Australian Manufacturing Workers' Union


Qld members solid against Aurizon bullying

Queensland members at rail giant Aurizon are staying strong as the AMWU fights back against the potential loss of workplace conditions due to a Fair Work Commission decision to terminate their enterprise agreements rights.

Rail unions this week launched a Federal Court appeal to reverse the ruling which strips members of protections against forced redundancy, giving employers open slather on deciding rosters and dictating when leave can be taken.

The FWC decision throwing Aurizon members back to the base rail industry award has emboldened management, which last week withdrew an offer on a new union agreement which seemed ready to deliver members their first pay rise since 2013.

Queensland Assistant Secretary Terry Bradley said that Aurizon’s offer of 4 per cent annually for a three-year-agreement had brought the long-running talks to the brink of resolution, but Aurizon had suddenly lowered this.

“Our delegates were appalled by the sudden about face and remain determined to show management they cannot disrespect their workforce, in workplaces and in the courts,” he said.


The Fair Work Commission last month agreed with Aurizon that it should not be bound by existing enterprise agreements because they dated from before the company’s privatization by Queensland’s Government in 2010 and did not reflect private rail freight industry standards.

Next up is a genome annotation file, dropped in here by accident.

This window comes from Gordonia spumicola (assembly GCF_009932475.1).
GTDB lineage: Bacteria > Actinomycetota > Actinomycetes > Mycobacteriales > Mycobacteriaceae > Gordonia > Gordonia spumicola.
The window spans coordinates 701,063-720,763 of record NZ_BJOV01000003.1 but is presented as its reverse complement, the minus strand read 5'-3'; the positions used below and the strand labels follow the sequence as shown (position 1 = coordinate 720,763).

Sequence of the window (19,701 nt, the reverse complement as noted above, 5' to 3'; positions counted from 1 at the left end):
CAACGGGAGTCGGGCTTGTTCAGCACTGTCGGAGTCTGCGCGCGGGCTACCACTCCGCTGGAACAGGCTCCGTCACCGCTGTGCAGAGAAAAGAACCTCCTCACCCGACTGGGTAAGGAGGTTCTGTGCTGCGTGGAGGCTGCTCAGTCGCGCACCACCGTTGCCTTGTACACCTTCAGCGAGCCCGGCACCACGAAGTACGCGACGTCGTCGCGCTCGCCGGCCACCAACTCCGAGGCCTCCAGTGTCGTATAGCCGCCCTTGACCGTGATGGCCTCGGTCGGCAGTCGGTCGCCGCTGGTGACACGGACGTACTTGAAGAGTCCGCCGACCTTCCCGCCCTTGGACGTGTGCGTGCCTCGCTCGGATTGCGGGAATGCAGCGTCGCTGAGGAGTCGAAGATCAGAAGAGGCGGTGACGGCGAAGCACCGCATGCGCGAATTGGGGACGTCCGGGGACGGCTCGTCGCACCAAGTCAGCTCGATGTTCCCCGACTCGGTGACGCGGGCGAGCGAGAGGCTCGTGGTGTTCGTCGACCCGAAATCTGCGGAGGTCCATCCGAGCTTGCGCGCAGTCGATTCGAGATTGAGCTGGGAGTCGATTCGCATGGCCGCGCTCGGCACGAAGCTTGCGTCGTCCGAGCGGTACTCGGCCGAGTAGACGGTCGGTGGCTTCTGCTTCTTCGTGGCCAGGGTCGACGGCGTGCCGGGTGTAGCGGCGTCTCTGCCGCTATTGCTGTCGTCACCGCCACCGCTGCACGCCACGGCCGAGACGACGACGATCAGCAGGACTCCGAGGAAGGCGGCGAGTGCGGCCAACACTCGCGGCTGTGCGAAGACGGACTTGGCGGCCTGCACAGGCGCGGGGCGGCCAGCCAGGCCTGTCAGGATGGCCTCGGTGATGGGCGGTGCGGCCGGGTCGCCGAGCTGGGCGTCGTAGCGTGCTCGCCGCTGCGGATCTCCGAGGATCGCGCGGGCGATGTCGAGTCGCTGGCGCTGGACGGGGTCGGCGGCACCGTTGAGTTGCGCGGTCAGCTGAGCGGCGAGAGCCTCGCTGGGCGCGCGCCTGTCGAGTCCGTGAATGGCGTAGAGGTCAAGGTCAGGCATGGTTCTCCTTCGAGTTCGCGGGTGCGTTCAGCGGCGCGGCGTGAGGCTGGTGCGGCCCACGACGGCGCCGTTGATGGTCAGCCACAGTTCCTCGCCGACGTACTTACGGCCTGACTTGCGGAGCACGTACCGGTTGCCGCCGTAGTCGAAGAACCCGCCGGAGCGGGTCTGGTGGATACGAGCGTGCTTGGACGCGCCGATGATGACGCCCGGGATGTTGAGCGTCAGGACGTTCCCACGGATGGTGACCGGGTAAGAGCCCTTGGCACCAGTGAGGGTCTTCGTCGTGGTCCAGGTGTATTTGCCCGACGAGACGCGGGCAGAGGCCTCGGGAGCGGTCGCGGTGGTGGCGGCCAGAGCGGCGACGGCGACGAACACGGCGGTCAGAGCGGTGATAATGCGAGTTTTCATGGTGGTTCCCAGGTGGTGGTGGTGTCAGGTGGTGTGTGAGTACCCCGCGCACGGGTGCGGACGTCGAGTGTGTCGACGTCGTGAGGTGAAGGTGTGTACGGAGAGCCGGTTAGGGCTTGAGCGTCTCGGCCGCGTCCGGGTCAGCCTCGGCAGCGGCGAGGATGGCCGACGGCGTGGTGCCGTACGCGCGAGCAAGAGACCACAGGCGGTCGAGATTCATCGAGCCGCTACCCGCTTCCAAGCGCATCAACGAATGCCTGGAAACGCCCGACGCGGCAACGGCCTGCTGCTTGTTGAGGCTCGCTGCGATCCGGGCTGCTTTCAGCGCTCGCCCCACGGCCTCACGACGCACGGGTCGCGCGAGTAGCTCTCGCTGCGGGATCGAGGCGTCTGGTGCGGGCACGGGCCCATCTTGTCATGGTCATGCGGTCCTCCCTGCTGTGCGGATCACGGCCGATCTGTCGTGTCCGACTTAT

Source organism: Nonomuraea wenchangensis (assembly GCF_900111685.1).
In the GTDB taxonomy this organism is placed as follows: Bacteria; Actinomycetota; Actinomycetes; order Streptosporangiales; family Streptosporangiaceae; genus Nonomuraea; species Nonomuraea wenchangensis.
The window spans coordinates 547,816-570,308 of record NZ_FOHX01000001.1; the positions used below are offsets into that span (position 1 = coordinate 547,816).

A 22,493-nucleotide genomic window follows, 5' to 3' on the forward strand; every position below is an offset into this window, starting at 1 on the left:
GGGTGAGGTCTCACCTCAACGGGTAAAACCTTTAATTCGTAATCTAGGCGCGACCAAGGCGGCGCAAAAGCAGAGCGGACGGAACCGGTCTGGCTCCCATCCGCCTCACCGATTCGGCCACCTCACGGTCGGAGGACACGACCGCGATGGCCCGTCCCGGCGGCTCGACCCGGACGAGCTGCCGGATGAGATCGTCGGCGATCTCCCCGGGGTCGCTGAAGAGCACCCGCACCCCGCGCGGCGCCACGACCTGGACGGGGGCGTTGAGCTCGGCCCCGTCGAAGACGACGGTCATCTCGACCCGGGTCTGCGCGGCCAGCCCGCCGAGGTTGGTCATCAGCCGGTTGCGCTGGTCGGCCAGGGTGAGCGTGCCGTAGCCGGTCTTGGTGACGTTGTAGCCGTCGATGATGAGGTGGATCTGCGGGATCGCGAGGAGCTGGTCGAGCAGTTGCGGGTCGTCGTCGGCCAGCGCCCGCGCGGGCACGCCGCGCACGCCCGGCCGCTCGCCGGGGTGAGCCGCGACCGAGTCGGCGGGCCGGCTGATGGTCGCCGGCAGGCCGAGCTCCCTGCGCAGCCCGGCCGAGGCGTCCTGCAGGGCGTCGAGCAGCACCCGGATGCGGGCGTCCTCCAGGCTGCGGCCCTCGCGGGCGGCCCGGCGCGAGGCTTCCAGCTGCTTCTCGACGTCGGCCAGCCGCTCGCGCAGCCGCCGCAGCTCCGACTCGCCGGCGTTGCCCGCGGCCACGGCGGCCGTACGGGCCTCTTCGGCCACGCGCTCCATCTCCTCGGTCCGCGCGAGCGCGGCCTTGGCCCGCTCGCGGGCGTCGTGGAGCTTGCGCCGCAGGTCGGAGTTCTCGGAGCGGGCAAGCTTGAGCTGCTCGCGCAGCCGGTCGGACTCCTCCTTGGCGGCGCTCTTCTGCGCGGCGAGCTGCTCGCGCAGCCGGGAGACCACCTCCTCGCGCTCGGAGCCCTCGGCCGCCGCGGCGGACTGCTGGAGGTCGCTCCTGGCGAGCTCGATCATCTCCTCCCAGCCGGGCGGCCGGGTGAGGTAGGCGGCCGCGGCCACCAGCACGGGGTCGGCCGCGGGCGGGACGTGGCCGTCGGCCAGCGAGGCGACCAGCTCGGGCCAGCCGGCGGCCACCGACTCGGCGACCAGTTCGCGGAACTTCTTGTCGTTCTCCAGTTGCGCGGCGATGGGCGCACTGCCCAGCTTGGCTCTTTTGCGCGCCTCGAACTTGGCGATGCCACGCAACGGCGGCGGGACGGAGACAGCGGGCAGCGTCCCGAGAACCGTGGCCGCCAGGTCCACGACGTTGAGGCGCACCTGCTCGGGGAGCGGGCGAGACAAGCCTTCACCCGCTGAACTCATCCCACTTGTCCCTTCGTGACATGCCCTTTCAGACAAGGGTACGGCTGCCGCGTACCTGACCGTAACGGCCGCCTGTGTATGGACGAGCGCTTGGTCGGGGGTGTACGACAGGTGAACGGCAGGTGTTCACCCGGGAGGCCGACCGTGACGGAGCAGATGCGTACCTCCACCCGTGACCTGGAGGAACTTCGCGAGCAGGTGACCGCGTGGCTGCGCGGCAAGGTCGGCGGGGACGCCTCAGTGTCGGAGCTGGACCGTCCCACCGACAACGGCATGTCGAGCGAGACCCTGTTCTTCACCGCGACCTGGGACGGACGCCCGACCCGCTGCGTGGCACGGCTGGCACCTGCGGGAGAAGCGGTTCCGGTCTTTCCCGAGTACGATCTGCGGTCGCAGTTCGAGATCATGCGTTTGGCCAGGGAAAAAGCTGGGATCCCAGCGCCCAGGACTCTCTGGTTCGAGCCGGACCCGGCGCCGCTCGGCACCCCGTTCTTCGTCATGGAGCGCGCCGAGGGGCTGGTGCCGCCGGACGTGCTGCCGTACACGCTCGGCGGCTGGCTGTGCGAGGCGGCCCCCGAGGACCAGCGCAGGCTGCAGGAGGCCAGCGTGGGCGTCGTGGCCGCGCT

Within days of that FWC decision Aurzon brought forward 150 redundancies at its Redbank workshops, which it will close.

Mr Bradley said the union would now consider industrial action against Aurizon, to be decided by members.

“Members can be proud of staying united in resisting Aurizon’s push for an inferior agreement. We’ll keep negotiating,” he said.

The ACTU believes the FWC ruling must be overturned because it set a dangerous national precedent that workers could be automatically relegated to award conditions once their previous agreement expired.

A senior AMWU Aurizon delegate, Bernie Misztal, said there was concern the company might now bring forward the closure of its Townsville operation with 50 jobs from next year.

 “Management are going full steam to alienate their remaining workforce, so they really should think if this is the smartest way to treat their most valuable asset,” he said.


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